Infections with Zika virus (ZIKV) are linked to the development of severe central nervous system disorders, but the need for a ZIKV vaccine remains unmet. Although the design of vaccines that elicit antibodies targeting domain III (DIII) of the ZIKV envelope (E) protein as an antigen is an attractive strategy, poorly neutralizing or cross-reactive antibodies that target the E protein may lead to antibody-dependent enhancement of disease. It is therefore decided to use the previously reported nanopatterning technique, which combines the site-specific incorporation of non-canonical amino acids with site-specific functionalization of the protein with polyethylene glycol (PEG), to shield selected epitopes on DIII. Two different nanopatterned DIII variants are designed and characterized and demonstrate that epitope shielding with PEG completely inhibits the binding of epitope-specific antibodies in vitro. Furthermore, immunization with multivalent nanopatterned DIII antigens results in the refocusing of the antibody response toward the exposed epitopes on the protein surface and away from potentially enhancing epitopes. This ability to redirect the antibody response toward targeted regions of the DIII protein should be useful for the design of effective and safe ZIKV vaccines.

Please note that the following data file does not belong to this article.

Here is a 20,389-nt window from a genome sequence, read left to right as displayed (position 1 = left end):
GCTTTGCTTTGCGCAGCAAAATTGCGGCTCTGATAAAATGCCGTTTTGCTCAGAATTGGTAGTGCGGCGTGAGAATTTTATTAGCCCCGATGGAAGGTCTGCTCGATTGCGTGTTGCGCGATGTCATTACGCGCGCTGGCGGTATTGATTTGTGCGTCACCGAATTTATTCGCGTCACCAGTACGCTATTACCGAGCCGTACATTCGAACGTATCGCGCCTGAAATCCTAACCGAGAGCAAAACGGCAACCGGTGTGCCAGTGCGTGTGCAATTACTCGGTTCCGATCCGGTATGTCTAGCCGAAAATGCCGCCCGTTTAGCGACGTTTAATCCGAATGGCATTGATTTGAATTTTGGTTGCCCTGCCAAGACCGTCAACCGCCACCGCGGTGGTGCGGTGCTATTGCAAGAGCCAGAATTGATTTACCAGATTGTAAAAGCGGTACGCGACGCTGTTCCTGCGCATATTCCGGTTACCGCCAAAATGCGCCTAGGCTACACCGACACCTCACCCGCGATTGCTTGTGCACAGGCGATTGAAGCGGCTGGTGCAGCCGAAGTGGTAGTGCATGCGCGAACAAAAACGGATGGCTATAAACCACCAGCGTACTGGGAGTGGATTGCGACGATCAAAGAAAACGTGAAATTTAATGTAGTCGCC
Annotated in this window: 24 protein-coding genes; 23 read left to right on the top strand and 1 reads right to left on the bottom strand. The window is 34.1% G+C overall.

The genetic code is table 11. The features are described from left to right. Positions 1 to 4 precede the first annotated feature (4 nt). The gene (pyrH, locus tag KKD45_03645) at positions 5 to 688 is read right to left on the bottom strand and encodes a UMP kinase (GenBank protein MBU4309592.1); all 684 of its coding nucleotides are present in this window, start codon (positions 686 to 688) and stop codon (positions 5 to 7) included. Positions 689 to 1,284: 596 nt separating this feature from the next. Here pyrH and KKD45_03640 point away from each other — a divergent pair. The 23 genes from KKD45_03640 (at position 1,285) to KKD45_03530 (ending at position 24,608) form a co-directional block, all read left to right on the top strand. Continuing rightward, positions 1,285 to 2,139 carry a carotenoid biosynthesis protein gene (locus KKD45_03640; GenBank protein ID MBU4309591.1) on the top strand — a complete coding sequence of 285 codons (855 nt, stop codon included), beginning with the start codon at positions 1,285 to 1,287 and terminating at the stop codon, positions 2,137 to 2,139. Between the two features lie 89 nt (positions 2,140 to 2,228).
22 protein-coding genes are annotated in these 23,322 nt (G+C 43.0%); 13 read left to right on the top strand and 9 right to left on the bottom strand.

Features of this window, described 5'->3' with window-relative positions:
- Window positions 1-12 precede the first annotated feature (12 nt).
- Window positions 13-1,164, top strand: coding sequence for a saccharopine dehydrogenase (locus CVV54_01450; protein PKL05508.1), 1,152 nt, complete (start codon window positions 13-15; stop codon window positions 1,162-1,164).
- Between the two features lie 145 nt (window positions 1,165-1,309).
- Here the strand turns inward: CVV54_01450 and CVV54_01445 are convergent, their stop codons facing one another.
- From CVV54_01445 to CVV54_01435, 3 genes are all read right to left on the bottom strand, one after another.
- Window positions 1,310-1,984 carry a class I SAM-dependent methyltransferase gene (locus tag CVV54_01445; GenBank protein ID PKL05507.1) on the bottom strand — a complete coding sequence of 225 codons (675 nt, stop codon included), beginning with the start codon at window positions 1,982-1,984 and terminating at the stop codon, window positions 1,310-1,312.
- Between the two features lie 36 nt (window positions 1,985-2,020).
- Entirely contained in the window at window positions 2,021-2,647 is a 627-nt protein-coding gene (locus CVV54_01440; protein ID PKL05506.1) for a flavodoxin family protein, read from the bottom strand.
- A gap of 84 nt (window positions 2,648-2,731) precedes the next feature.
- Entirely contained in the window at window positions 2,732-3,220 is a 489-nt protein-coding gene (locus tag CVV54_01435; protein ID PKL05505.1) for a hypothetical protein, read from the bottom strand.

Keywords: Zika virus; envelope proteins; immunofocusing; nanopatterning; vaccines.
© 2021 Wiley-VCH GmbH.